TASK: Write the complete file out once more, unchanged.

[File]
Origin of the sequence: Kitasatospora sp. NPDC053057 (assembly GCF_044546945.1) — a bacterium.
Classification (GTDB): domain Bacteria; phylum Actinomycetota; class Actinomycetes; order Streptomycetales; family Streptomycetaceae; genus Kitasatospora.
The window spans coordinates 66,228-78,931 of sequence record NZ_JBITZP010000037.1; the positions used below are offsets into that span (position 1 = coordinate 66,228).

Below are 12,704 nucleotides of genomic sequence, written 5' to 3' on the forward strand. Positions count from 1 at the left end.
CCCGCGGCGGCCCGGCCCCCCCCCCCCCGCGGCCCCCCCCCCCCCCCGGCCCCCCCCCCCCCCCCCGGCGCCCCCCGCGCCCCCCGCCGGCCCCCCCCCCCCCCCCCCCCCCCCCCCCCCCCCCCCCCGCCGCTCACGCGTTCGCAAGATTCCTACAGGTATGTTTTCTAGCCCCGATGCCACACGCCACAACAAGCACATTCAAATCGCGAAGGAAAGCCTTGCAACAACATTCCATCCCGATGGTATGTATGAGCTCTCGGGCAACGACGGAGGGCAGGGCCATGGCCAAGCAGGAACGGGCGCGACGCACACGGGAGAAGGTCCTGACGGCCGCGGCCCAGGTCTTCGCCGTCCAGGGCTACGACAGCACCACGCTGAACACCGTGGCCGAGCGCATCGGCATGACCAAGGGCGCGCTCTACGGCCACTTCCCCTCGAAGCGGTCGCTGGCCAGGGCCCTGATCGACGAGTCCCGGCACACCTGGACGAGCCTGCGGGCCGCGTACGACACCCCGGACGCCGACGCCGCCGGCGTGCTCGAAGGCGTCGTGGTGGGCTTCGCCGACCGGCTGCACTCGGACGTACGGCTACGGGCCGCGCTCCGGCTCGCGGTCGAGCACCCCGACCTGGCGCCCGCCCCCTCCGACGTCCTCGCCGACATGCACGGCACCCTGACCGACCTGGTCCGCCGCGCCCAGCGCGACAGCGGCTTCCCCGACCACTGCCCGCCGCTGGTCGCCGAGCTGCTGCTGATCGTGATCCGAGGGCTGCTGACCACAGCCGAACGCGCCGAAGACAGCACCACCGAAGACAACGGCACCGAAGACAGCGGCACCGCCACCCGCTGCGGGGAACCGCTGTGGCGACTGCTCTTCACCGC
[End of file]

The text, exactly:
Origin of the sequence: Kitasatospora sp. NPDC053057 (assembly GCF_044546945.1) — a bacterium.
Classification (GTDB): domain Bacteria; phylum Actinomycetota; class Actinomycetes; order Streptomycetales; family Streptomycetaceae; genus Kitasatospora.
The window spans coordinates 66,228-78,931 of sequence record NZ_JBITZP010000037.1; the positions used below are offsets into that span (position 1 = coordinate 66,228).

Below are 12,704 nucleotides of genomic sequence, written 5' to 3' on the forward strand. Positions count from 1 at the left end.
CCCGCGGCGGCCCGGCCCCCCCCCCCCCGCGGCCCCCCCCCCCCCCCGGCCCCCCCCCCCCCCCCCGGCGCCCCCCGCGCCCCCCGCCGGCCCCCCCCCCCCCCCCCCCCCCCCCCCCCCCCCCCCCCGCCGCTCACGCGTTCGCAAGATTCCTACAGGTATGTTTTCTAGCCCCGATGCCACACGCCACAACAAGCACATTCAAATCGCGAAGGAAAGCCTTGCAACAACATTCCATCCCGATGGTATGTATGAGCTCTCGGGCAACGACGGAGGGCAGGGCCATGGCCAAGCAGGAACGGGCGCGACGCACACGGGAGAAGGTCCTGACGGCCGCGGCCCAGGTCTTCGCCGTCCAGGGCTACGACAGCACCACGCTGAACACCGTGGCCGAGCGCATCGGCATGACCAAGGGCGCGCTCTACGGCCACTTCCCCTCGAAGCGGTCGCTGGCCAGGGCCCTGATCGACGAGTCCCGGCACACCTGGACGAGCCTGCGGGCCGCGTACGACACCCCGGACGCCGACGCCGCCGGCGTGCTCGAAGGCGTCGTGGTGGGCTTCGCCGACCGGCTGCACTCGGACGTACGGCTACGGGCCGCGCTCCGGCTCGCGGTCGAGCACCCCGACCTGGCGCCCGCCCCCTCCGACGTCCTCGCCGACATGCACGGCACCCTGACCGACCTGGTCCGCCGCGCCCAGCGCGACAGCGGCTTCCCCGACCACTGCCCGCCGCTGGTCGCCGAGCTGCTGCTGATCGTGATCCGAGGGCTGCTGACCACAGCCGAACGCGCCGAAGACAGCACCACCGAAGACAACGGCACCGAAGACAGCGGCACCGCCACCCGCTGCGGGGAACCGCTGTGGCGACTGCTCTTCACCGC